RMMZ Is there a way for a method to continuously run without needing a window object?


Jul 19, 2021
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I'm working on a game clock and the problem is that I'm having to rely on an "invisible"(no width/height and is closed for all eternity) window in order to use the update so that my clock method(the one that does the time calculations, not the actual clock display which uses a visible window) is constantly running whenever the player's scene is Scene_Map. While this would do what I want, it's not what I consider a proper solution to the problem.

So what I'm aiming for is this:

  1. backgroundClock() starts running when current scene is Scene_Map as it's the most common scene.
  2. backgroundClock() stops when current scene is anything else.
  3. backgroundClock() is not relying on xxx.prototype.update and the call to Window_Base.prototype.update
Or is the current solution actually an ok route?

Also my game clock is intended to function similar to Skyrim's game clock, where it runs whenever the player isn't in any menu.


Global Mod
Feb 21, 2018
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Roughly speaking:
  • The browser signals the start of each frame to the SceneManager.
  • The SceneManager invokes the current scene's update method each frame.
  • When it updates, the scene also updates each of its child elements: sprites, game windows, etc.
  • Each of those elements update their own attributes/appearance.
So no: if you don't need a window, just move one step up the chain. Consider hooking into the scene's update method instead, e.g.
(function(alias) {
  Scene_Map.prototype.update = function() {
    alias.apply(this, arguments);  // invoke original method
    // your update code here


Feb 18, 2018
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Alternatively, you can just do the following:

function updateBackgroundClock(deltaMs) {

    // do your stuff


This will call the updateBackgroundClock() function on every browser frame update (this is dependent on your screen refresh rate; it will run 60 times per second on a 60 Hz screen, 120 times per second on a 120 Hz screen, etc.). The deltaMs variable will tell you how much time has passed since the last frame update.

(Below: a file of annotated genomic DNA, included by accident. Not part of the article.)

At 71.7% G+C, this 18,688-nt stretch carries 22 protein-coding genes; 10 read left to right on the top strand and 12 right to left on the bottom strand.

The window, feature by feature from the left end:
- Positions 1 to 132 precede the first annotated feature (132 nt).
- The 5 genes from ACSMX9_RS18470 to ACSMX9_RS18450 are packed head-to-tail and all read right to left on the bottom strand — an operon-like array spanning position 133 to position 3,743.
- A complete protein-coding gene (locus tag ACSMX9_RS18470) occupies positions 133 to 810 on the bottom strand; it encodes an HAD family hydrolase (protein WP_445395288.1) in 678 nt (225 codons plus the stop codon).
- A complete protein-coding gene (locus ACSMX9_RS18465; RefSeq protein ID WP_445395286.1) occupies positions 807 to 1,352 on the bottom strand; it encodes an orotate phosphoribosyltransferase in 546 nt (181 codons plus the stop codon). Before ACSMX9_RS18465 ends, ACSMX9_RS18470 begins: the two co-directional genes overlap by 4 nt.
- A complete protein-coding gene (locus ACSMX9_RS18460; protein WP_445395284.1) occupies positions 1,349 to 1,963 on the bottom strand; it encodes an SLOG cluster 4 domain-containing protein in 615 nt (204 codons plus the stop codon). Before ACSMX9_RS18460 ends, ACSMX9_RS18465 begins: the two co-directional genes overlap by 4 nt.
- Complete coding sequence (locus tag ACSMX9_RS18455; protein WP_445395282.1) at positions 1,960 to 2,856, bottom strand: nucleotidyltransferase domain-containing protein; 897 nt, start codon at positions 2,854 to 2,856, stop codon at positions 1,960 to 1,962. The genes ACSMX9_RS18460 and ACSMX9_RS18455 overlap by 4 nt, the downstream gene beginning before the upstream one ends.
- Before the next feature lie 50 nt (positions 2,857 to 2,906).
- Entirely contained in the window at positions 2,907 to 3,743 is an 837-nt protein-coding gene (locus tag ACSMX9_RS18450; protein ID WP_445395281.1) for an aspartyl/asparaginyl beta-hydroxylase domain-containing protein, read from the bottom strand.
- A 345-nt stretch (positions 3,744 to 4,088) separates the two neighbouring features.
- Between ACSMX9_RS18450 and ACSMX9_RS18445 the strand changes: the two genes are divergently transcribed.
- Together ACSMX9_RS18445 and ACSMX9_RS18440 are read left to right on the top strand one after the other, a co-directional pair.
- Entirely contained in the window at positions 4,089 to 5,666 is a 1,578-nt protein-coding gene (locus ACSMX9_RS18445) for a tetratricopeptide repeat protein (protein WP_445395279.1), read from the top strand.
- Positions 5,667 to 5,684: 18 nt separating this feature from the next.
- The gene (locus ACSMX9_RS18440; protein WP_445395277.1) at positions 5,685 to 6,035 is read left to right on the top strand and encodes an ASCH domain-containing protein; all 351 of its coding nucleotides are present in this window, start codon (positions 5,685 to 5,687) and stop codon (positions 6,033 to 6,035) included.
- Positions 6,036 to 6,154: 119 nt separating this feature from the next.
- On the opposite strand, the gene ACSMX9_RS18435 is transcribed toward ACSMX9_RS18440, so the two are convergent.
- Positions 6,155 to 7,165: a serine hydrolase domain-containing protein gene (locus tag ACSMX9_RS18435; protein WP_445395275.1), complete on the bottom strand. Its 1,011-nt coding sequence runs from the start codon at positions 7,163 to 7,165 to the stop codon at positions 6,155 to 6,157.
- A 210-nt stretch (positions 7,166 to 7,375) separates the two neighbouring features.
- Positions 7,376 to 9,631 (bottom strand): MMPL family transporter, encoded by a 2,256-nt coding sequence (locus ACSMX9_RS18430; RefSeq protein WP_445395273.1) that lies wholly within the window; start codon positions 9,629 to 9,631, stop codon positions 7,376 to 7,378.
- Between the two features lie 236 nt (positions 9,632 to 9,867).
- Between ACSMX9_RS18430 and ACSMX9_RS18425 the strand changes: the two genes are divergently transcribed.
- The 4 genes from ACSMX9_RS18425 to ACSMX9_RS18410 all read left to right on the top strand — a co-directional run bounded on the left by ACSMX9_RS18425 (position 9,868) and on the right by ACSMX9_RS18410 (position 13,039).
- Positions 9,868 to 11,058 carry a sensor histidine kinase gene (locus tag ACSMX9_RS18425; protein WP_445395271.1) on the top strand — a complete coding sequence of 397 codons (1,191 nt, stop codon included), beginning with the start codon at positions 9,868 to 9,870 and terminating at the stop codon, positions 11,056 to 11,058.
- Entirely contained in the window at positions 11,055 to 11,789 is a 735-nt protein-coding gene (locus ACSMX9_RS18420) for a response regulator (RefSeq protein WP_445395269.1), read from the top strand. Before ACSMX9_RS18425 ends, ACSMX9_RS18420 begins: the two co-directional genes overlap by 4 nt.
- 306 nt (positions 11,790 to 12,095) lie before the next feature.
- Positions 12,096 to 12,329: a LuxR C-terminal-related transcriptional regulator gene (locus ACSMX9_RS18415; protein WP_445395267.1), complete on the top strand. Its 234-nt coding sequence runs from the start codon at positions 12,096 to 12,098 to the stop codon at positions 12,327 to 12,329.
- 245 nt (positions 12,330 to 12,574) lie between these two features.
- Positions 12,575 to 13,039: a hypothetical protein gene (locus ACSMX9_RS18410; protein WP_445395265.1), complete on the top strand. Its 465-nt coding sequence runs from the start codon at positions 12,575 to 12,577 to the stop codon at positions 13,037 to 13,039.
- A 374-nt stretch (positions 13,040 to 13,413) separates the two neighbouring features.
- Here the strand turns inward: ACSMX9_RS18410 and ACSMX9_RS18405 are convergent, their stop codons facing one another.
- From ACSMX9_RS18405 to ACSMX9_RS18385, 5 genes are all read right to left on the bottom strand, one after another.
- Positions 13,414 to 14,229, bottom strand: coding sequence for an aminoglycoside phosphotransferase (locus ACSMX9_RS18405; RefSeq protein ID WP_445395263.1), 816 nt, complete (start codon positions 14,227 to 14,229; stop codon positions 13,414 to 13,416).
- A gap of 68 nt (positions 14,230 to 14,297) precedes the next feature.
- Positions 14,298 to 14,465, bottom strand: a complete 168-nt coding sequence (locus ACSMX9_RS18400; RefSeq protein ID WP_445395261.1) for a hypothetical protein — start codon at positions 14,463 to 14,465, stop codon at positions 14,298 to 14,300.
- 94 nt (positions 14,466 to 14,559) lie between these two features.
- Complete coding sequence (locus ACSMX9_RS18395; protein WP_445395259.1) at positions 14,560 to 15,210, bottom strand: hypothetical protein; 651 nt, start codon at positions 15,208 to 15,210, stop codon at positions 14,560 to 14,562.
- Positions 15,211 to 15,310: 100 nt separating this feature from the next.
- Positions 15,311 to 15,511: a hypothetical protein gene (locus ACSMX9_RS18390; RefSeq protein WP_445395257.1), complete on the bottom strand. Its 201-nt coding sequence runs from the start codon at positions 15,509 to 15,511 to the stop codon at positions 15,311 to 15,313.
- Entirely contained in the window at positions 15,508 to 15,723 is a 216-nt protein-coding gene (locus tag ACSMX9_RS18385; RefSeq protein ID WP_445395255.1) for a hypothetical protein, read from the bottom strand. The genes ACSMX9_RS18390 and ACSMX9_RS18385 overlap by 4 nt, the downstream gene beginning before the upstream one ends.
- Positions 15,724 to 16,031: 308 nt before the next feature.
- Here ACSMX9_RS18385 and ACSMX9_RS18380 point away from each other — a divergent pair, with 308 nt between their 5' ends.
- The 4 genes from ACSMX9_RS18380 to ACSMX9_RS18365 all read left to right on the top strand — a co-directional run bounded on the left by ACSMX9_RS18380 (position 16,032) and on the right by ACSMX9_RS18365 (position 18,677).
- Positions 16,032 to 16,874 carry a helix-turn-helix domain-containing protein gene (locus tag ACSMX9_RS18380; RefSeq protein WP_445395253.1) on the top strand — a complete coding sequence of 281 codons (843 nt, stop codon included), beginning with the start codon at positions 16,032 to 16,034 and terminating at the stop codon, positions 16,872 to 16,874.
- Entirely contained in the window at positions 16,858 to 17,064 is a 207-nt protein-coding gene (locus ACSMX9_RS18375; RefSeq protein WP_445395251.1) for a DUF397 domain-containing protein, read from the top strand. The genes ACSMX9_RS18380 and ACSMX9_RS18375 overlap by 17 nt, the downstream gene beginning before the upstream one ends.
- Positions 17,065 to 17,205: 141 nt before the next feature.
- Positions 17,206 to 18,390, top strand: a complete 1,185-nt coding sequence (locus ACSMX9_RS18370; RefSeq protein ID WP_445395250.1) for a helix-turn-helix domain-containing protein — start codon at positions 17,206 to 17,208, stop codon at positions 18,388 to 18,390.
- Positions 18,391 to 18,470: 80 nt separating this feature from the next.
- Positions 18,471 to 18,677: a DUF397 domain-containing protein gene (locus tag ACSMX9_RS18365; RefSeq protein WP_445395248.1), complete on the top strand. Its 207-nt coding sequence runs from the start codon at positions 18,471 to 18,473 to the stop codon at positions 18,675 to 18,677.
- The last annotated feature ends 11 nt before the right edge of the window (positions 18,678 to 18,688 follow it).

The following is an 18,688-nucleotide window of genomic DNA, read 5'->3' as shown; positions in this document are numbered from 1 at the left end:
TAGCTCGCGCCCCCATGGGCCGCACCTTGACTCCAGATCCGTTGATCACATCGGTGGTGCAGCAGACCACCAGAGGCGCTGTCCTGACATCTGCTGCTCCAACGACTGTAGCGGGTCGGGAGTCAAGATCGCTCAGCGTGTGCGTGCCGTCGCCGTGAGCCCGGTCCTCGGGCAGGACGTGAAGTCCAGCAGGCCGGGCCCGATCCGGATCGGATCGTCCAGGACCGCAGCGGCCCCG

However, running your code on each frame might be a bit overkill for a background clock. It makes sense for the visible clock, but since it's already got a window, it can just use its update() function instead.

For the background clock, consider executing your code only where necessary. For example:

backgroundClock() starts running when current scene is Scene_Map as it's the most common scene.

You could hook into Scene_Map.prototype.start(), and remember the current timestamp using Date.now(), which returns the number of milliseconds since 1970-01-01 00:00:00.000 UTC time. You can then use that timestamp to calculate how much time has passed since the map started.

For example, your background clock could have the function:
this.getPlayTimeMs = () => Date.now() - this.startTime;
which will calculate the amount of time (in milliseconds) that has passed while the player was on the map. This can be used to calculate the ingame time, if necessary. For example, if 1 real second represents 1 ingame minute:
this.getIngameTimeMinute = () => this.getPlayTimeMs() / 1000;
which will tell you how many minutes have passed ingame.

backgroundClock() stops when current scene is anything else.

Similarly, hook into Scene_Map.prototype.stop() to remember how much time has elapsed since the start. For example:
this.elapsed = this.getPlayTimeMs();

Next time the map starts, you can use this.elapsed to set your new startTime:
this.startTime = Date.now() - this.elapsed;

You might also want to set something like this.isClockRunning = false; so you know the background clock is supposed to be disabled (remember to set this.isClockRunning = true; when the map starts). This will be useful in cases where the player saves the game, and you want to automatically update this.elapsed before the game saves. If this.isClockRunning is false, you know that this.elapsed is already up to date.

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